Transformation model

Image registration algorithms can also be classified according to the transformation model used to relate the reference image space with the target image space. The first broad category of transformation models includes linear transformations, which are a combination of translation, rotation, global scaling, shear and perspective components. Linear transformations are global in nature, thus not being able to model local deformations. Usually, perspective components are not needed for registration, so that in this case the linear transformation is an affine one.

The second category includes 'elastic' or 'nonrigid' transformations. These transformations allow local warping of image features, thus providing support for local deformations. Nonrigid transformation approaches include polynomial wrapping, interpolation of smooth basis functions (thin-plate splines and wavelets), and physical continuum models (viscous fluid models and large deformation diffeomorphisms).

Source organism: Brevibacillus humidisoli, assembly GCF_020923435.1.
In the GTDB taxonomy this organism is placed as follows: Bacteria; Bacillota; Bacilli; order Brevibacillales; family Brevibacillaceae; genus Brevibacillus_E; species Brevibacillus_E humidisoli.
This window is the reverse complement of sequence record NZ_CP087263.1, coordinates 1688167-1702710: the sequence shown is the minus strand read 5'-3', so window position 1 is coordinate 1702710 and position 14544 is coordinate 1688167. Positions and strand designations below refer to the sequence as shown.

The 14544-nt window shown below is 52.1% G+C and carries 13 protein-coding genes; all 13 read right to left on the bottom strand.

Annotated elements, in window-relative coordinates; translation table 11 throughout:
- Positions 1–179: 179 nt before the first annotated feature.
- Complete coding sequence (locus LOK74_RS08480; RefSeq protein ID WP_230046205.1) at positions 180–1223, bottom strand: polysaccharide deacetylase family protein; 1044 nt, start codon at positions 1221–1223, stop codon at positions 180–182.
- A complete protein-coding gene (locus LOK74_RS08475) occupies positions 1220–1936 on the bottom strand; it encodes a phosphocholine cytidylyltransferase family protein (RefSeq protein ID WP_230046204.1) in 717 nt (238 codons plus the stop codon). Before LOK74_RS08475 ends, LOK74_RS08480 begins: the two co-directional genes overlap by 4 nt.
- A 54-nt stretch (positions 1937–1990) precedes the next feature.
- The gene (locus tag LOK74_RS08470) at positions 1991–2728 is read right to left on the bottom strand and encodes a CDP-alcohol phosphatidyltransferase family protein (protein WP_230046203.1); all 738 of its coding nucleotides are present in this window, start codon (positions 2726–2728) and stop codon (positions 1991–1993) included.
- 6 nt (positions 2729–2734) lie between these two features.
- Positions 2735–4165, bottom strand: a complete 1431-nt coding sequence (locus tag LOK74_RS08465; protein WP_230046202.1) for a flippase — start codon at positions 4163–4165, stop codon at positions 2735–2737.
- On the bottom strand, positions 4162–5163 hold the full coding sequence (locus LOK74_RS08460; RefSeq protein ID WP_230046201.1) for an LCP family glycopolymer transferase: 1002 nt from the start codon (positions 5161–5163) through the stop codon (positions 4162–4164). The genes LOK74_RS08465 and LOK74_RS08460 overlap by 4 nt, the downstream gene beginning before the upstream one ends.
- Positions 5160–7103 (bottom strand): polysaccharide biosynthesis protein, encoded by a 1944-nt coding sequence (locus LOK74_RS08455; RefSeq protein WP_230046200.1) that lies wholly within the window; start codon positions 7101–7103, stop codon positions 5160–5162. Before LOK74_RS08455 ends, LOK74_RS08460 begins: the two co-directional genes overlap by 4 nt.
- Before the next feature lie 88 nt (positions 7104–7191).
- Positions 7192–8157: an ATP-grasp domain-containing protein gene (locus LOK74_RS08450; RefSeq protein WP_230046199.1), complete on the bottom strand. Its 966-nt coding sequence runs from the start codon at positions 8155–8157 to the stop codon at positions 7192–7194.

Search-based vs direct methods

Image registration methods can also be classified in terms of the type of search that is needed to compute the transformation between the two image domains. In search-based methods the effect of different image deformations is evaluated and compared.

Spatial-domain methods